I believe Jonathan Tallon will have to work independently to address our hurling issues
IT is not very often I get to say this but what a busy week we had here in Wicklow from a hurling perspective with the emergency meeting last Monday, the announcement of a new hurling development officer on Tuesday and the important win in yet another relegation play-off to thankfully save our Christy Ring Cup status.
I couldn’t make the emergency meeting last Monday in Ballinakill as it clashed with a hurling fixture I was involved in.
I was disappointed not to be in a position to attend and I am sure the few County Board officials in attendance were also relieved by my absence.
It is also a pity the Wicklow Games Manager was not in attendance as it would have been worthwhile to hear his views on hurling in the county.
I have given my views many times in black and white on the sorry state of Wicklow hurling and I fully stand behind all of them.
I was contacted by some people who did attend the meeting and read the extensive coverage in this paper last week so I am up to speed on what took place.
Hopefully we can now address our issues and move on.
I was, however, surprised to hear that no form of apology was afforded to the players who made themselves available to play for our county Minor hurling team.
The fact that the County Board can’t see that they neglected these players is astonishing.
No matter what people say, these players were afforded no chance to prepare properly for the Leinster Minor Championship.
It is coincidental that when the excellent, truthful and heartfelt letter written by the young hurlers from Kiltegan was published around the country that the alarm bells went off and “emergency procedures“were then put in place.
Kilkenny man, Michael Kavanagh, was summoned to train the team.
A phantom list of Under-16 and Under-17 hurlers in Wicklow appeared in this paper some of whom aren’t even hurling for their clubs not to mention with development squads.
Why was Michael Kavanagh or someone similar not approached to coach the Minor team last October?
If a profile coach was appointed back then we could well have got things sorted.
If problems continued following such an appointment of a suitable coach/manager then we could look at the clubs and their contribution.
Look at the embarrassment this letter caused to our County Board by nobody making a simple phone call.
I don’t agree with the County Chairman when he says that the same facilities are available to the hurling people as are in place for the football and the letter from the three players certainly doesn’t back up the Chairman comments.
It would be interesting to compare the total budget spent on the Minor hurling and Minor football squads this year.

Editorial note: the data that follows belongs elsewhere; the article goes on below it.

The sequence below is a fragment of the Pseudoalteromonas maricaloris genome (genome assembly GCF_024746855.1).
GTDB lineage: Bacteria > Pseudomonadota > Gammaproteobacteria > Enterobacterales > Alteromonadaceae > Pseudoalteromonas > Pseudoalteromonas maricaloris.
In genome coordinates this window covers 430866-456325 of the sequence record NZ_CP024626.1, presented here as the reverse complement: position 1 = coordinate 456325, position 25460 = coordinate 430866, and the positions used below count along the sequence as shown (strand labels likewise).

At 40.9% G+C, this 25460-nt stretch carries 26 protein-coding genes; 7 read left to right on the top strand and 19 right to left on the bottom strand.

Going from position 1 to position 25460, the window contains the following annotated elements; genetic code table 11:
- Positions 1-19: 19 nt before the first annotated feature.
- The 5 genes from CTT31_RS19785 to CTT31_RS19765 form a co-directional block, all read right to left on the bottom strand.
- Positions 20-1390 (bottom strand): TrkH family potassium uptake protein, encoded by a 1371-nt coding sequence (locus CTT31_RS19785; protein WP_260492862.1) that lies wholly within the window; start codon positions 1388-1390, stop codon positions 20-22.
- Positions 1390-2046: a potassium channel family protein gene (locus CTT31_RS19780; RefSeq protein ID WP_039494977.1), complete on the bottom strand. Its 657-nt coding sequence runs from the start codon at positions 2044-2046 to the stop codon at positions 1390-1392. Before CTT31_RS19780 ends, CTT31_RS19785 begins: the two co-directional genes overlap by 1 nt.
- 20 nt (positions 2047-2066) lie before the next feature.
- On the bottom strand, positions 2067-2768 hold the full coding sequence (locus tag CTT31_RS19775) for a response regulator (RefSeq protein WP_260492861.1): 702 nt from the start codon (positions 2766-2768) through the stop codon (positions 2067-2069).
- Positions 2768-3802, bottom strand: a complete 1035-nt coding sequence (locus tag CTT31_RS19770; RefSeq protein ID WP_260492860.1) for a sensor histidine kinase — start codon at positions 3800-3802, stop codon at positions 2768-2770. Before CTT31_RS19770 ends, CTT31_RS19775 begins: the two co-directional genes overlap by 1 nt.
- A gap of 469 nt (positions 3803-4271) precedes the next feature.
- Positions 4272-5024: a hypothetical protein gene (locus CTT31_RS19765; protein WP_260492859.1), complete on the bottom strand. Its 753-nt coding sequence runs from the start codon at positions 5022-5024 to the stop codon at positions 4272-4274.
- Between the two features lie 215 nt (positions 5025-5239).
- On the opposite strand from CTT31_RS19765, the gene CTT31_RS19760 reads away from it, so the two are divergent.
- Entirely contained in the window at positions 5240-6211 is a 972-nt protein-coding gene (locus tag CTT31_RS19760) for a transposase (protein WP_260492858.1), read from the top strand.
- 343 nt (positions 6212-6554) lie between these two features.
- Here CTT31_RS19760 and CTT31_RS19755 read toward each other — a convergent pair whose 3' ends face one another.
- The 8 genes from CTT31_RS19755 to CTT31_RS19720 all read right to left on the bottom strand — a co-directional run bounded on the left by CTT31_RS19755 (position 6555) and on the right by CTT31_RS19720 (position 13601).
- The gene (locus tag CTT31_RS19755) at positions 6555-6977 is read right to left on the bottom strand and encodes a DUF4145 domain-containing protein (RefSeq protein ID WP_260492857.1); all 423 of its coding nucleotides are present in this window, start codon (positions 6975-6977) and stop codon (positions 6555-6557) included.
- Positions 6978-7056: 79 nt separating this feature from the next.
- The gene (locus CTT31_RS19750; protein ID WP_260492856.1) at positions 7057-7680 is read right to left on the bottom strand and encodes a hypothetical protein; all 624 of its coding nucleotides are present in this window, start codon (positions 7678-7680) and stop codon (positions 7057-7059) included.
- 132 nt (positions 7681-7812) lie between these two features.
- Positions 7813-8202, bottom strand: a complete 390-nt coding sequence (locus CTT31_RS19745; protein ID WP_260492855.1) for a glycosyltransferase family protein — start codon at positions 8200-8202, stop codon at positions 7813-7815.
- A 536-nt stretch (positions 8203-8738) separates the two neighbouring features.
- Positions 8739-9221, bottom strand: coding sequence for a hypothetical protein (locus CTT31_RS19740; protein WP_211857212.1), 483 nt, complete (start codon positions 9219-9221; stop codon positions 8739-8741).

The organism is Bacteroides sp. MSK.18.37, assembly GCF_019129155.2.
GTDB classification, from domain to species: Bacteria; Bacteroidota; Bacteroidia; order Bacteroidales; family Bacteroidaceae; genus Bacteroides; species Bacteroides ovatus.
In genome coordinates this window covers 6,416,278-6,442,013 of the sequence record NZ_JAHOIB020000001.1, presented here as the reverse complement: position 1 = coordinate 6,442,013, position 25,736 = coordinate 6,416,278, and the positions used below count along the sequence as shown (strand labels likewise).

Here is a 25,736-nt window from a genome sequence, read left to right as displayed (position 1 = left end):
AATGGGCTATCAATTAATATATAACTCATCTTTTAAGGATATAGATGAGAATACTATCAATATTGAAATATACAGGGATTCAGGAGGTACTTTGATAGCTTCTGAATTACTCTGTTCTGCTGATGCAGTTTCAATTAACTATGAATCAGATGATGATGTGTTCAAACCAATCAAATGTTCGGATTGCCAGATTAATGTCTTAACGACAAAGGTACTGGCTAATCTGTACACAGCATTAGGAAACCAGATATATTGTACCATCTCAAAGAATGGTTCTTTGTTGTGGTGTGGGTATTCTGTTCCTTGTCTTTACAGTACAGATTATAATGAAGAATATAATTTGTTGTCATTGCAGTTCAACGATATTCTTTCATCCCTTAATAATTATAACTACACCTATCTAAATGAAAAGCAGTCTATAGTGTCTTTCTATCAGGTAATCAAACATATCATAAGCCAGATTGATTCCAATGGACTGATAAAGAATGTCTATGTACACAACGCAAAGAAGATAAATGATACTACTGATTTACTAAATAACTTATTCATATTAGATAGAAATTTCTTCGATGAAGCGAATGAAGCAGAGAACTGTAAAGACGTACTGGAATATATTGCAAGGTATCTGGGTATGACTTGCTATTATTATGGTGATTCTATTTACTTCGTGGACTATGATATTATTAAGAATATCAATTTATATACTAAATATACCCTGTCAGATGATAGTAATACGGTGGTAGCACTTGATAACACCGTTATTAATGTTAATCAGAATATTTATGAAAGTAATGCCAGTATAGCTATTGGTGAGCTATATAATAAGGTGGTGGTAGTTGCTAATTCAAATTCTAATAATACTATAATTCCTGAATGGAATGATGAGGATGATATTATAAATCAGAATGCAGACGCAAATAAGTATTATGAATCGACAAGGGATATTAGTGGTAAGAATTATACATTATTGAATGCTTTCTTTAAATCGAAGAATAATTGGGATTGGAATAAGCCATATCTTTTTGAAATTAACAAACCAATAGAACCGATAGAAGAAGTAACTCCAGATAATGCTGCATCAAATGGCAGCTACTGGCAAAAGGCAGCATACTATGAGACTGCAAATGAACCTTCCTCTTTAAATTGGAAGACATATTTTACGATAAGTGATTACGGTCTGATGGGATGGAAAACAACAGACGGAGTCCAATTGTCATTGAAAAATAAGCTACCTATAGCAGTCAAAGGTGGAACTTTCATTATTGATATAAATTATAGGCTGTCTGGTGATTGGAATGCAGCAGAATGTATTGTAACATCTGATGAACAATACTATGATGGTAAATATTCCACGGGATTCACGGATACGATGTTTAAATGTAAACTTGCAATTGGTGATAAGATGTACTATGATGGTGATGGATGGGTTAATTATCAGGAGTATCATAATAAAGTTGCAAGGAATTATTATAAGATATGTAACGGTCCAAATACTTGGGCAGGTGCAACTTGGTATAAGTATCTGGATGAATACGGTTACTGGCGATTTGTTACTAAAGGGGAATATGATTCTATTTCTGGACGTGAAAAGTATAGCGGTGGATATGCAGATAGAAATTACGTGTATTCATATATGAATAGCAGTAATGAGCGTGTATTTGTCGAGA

The Under-14 hurling development squad is in trouble as I recently pointed out.
From the emergency meeting it appears that this squad has not trained or been together in well over two months.
These players are not doing exams so there are no reasons for them not to train.
The fact that the County Board officials at the emergency meeting were not aware of the plight of the Under-14s, while not a surprise, is a worry. Hopefully urgent action will immediately be taken to get this squad back on track before we lose them. How can we entice players to hurl for Wicklow with this going on?
A hurling GDA for Wicklow - thankfully a step in the right direction.
Jonathan Tallon’s appointment will be a considerable challenge for him at this time but is a massive boost for hurling prospects in Wicklow. I wish Jonathan all the best in his new position. I believe that by highlighting to Leinster Council and Croke Park all that was problematic with Wicklow hurling helped in securing a hurling position and the fact that Jonathan was appointed so quickly following Leighton’s announcement leads me to believe that Jonathan would have been appointed with or without Leighton’s departure. In fact I believe that a replacenment for Leighton could still be on the cards.
In an era of openness and transparency I am surprised that this position was not advertised and open to all young potential coaches in Wicklow to apply for.
Jonathan will firstly need to identity his job description and in conjunction with his relative stakeholders compile a three-year strategic plan for hurling in Wicklow.
He needs to look at four or five areas where he can realistically implement change.
I don’t believe he can afford the time to go into random schools across the county to coach or spend his summers parading around Cúl Camps. He must quickly seek to identify and enlist the help of suitable volunteers.
I also believe that he will have to work independently as a hurling officer to address the specific problems Wicklow have in hurling and should not be answerable to a Games Manager.
This has not worked for the last two decades in Wicklow.
As expected Wicklow retained their Christy Ring status for another year. A comprehensive victory over a Derry team who failed to win a competitive game all year was an encouraging way to end the year.
In a year that promised so much with a new manager at the helm, unfortunately it never overly excited. Two relegation play-offs tells its own story. However, I expect the same management team to remain in situ unless fellow strugglers Wexford come calling.
This was a year that could have promised so much but I felt there was a considerable fall off in standards and this is reflected by Armagh winning the league and Meath reaching their first ever Christy Ring final.
Our inability to perform consistently when needed is an area the management will need to address in 2017.
The skillset to be able to entice and retain the best players in the county to play next year will be an important tool if Wicklow are to have any chance of success.